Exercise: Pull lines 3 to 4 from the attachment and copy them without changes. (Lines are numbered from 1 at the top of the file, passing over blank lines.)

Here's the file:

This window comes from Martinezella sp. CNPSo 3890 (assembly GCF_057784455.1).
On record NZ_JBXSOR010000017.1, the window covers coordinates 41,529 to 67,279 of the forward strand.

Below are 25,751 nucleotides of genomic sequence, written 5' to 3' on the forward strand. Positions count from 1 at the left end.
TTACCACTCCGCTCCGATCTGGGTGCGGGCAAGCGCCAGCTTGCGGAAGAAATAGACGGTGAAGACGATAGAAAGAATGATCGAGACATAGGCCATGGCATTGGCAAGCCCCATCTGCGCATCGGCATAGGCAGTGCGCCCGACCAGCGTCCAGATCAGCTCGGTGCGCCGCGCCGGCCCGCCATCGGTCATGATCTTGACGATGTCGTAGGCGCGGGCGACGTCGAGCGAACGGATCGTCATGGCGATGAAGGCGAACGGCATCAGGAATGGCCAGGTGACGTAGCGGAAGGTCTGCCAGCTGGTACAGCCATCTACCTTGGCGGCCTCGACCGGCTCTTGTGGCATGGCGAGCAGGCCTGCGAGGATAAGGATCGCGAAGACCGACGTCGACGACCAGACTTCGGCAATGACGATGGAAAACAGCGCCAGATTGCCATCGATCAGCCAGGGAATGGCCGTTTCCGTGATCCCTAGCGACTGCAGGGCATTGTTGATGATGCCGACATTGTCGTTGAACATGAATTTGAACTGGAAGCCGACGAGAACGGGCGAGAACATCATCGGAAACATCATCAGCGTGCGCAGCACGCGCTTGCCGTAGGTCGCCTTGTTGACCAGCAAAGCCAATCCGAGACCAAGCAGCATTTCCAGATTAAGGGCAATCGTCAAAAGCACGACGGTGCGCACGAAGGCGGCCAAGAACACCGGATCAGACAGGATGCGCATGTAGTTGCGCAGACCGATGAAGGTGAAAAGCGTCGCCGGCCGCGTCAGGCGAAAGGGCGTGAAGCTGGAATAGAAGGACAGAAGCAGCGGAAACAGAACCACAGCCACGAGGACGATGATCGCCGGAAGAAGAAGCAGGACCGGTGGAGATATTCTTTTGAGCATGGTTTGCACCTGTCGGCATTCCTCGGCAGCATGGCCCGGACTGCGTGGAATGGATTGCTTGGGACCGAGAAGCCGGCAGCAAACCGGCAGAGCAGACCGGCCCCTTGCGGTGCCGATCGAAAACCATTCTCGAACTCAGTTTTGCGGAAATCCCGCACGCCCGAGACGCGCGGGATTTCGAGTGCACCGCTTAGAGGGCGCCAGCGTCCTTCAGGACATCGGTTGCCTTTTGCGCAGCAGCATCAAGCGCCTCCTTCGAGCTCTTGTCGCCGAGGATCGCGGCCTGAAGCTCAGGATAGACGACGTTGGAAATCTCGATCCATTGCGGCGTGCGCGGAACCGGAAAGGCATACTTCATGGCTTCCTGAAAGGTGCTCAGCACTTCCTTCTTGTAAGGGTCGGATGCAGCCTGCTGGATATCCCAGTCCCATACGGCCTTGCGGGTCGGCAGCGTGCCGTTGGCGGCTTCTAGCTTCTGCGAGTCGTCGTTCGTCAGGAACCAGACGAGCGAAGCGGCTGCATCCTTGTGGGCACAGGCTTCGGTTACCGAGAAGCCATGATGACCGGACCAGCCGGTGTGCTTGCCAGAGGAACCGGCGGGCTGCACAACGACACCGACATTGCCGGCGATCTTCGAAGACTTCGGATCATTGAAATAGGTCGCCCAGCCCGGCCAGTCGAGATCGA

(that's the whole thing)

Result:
Below are 25,751 nucleotides of genomic sequence, written 5' to 3' on the forward strand. Positions count from 1 at the left end.
TTACCACTCCGCTCCGATCTGGGTGCGGGCAAGCGCCAGCTTGCGGAAGAAATAGACGGTGAAGACGATAGAAAGAATGATCGAGACATAGGCCATGGCATTGGCAAGCCCCATCTGCGCATCGGCATAGGCAGTGCGCCCGACCAGCGTCCAGATCAGCTCGGTGCGCCGCGCCGGCCCGCCATCGGTCATGATCTTGACGATGTCGTAGGCGCGGGCGACGTCGAGCGAACGGATCGTCATGGCGATGAAGGCGAACGGCATCAGGAATGGCCAGGTGACGTAGCGGAAGGTCTGCCAGCTGGTACAGCCATCTACCTTGGCGGCCTCGACCGGCTCTTGTGGCATGGCGAGCAGGCCTGCGAGGATAAGGATCGCGAAGACCGACGTCGACGACCAGACTTCGGCAATGACGATGGAAAACAGCGCCAGATTGCCATCGATCAGCCAGGGAATGGCCGTTTCCGTGATCCCTAGCGACTGCAGGGCATTGTTGATGATGCCGACATTGTCGTTGAACATGAATTTGAACTGGAAGCCGACGAGAACGGGCGAGAACATCATCGGAAACATCATCAGCGTGCGCAGCACGCGCTTGCCGTAGGTCGCCTTGTTGACCAGCAAAGCCAATCCGAGACCAAGCAGCATTTCCAGATTAAGGGCAATCGTCAAAAGCACGACGGTGCGCACGAAGGCGGCCAAGAACACCGGATCAGACAGGATGCGCATGTAGTTGCGCAGACCGATGAAGGTGAAAAGCGTCGCCGGCCGCGTCAGGCGAAAGGGCGTGAAGCTGGAATAGAAGGACAGAAGCAGCGGAAACAGAACCACAGCCACGAGGACGATGATCGCCGGAAGAAGAAGCAGGACCGGTGGAGATATTCTTTTGAGCATGGTTTGCACCTGTCGGCATTCCTCGGCAGCATGGCCCGGACTGCGTGGAATGGATTGCTTGGGACCGAGAAGCCGGCAGCAAACCGGCAGAGCAGACCGGCCCCTTGCGGTGCCGATCGAAAACCATTCTCGAACTCAGTTTTGCGGAAATCCCGCACGCCCGAGACGCGCGGGATTTCGAGTGCACCGCTTAGAGGGCGCCAGCGTCCTTCAGGACATCGGTTGCCTTTTGCGCAGCAGCATCAAGCGCCTCCTTCGAGCTCTTGTCGCCGAGGATCGCGGCCTGAAGCTCAGGATAGACGACGTTGGAAATCTCGATCCATTGCGGCGTGCGCGGAACCGGAAAGGCATACTTCATGGCTTCCTGAAAGGTGCTCAGCACTTCCTTCTTGTAAGGGTCGGATGCAGCCTGCTGGATATCCCAGTCCCATACGGCCTTGCGGGTCGGCAGCGTGCCGTTGGCGGCTTCTAGCTTCTGCGAGTCGTCGTTCGTCAGGAACCAGACGAGCGAAGCGGCTGCATCCTTGTGGGCACAGGCTTCGGTTACCGAGAAGCCATGATGACCGGACCAGCCGGTGTGCTTGCCAGAGGAACCGGCGGGCTGCACAACGACACCGACATTGCCGGCGATCTTCGAAGACTTCGGATCATTGAAATAGGTCGCCCAGCCCGGCCAGTCGAGATCGA